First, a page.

Question of forgiveness

MIKE ULMER -- Toronto Sun

, Last Updated: 9:09 AM ET

This job is simple enough.

State an opinion, hopefully a well-reasoned one and hold to it.

You don't stick too long writing columns that include the phrase "there are two ways at looking at this." People read you to get an opinion, hopefully theirs.

Likewise, when you reach an opinion, defend it viscerally and passionately.

Readers don't need you always to be right.

They pay because you always are sure.

That's why I want to apologize.

No mas. I give.

Todd Bertuzzi and Steve Moore can't be solved. There is no right, not even varying degrees of wrong.

It should be so simple. Todd Bertuzzi suckers Steve Moore from behind last March. Moore probably can't play anymore. So NHL commissioner Gary Bettman should give Bertuzzi a lengthy suspension, maybe as much as a year on the sidelines when the league finally resumes, and then we can all move on with our day.

My inclination always has been to side with the powerless and Steve Moore certainly meets that criteria. Even the chances of a symptom-free life seem cloudy.

The three broken vertebrae in Moore's neck and his post-concussion syndrome are an indictment of a repugnant culture of vigilantism inside the game.

Heightening the inclination to heap more punishment on Bertuzzi was Moore's inability to read a victim impact statement to in a B.C. court at Bertuzzi's sentencing last December.

I shed no tear over Bertuzzi's inability to play in Europe because the league was locked out. Hockey bodies routinely uphold each other's suspensions. It's just his tough luck to break a man's neck on the verge of the game's decent into labour hell.

Likewise, I was fine with the lawsuit. Litigation is the only way for Moore to regain his career earnings. A suit would at long last prompt the NHL to re-examine its tacit acceptance of a culture of revenge.

But the whole story is starting to feel wrong.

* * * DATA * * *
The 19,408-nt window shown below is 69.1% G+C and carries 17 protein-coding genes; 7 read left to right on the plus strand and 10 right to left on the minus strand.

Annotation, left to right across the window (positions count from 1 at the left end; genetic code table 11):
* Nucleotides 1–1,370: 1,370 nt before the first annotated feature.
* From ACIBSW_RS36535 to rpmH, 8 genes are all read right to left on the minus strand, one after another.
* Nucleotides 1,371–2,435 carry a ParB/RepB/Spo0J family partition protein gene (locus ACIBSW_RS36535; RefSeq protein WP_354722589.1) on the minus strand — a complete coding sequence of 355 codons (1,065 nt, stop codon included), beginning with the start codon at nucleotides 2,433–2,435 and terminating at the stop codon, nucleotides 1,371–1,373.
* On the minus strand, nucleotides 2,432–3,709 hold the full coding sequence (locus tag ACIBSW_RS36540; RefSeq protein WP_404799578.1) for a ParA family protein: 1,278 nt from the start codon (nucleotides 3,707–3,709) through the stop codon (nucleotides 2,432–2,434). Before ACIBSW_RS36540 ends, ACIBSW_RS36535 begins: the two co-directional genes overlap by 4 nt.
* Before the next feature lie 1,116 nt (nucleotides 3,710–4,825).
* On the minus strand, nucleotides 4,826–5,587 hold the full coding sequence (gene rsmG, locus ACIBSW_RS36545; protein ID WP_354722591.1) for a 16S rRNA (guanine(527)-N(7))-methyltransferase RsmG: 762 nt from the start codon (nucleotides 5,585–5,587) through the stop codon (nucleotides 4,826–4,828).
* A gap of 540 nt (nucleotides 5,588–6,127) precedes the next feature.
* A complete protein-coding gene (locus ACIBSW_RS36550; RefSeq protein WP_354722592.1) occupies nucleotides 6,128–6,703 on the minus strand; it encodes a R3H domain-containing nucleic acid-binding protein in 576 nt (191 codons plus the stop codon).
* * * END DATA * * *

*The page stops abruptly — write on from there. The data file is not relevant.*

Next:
For one thing, the Crown always has disputed Moore and his lawyer Tim Danson's view that he wasn't invited on several occasions to furnish a victim impact statement.

Vigilantism has existed in hockey since they decided to round up the puck. But so has forgiveness.

Eddie Shore nearly killed Ace Bailey with a hit from behind and ended his career in 1933.

The fallout from the hit prompted Bailey's dad to board a train to Boston with a gun. But when Shore apologized and offered his hand, Bailey took it.

Moore will not.

Reconciliation is what sets hockey apart. No matter how savage the competition, every Stanley Cup playoff ends with handshakes.

Most recently, the Snyder family of Elmira forgave Dany Heatley for killing their son, Dan.

Unlike Claude Lemieux, who never apologized for his vicious hit from behind on Kris Draper in 1996, Bertuzzi has been publicly remorseful.

Extending Bertuzzi's sanction won't restore Moore's health. The lawsuit, more than any NHL sanction, will give players pause.

If the game is shut down for another year, should Bertuzzi miss two years? If he does, Bertuzzi will incur the longest NHL penalty for violence not for his action but for the inability of the league and its players to make a deal.

And the issue of victim rights is a chancy one. Should a player be suspended for a longer period if he injures someone indisposed to forgiveness?

And so I will answer the question of Bertuzzi's suspension with another.

How much is enough? How long is a piece of rope?


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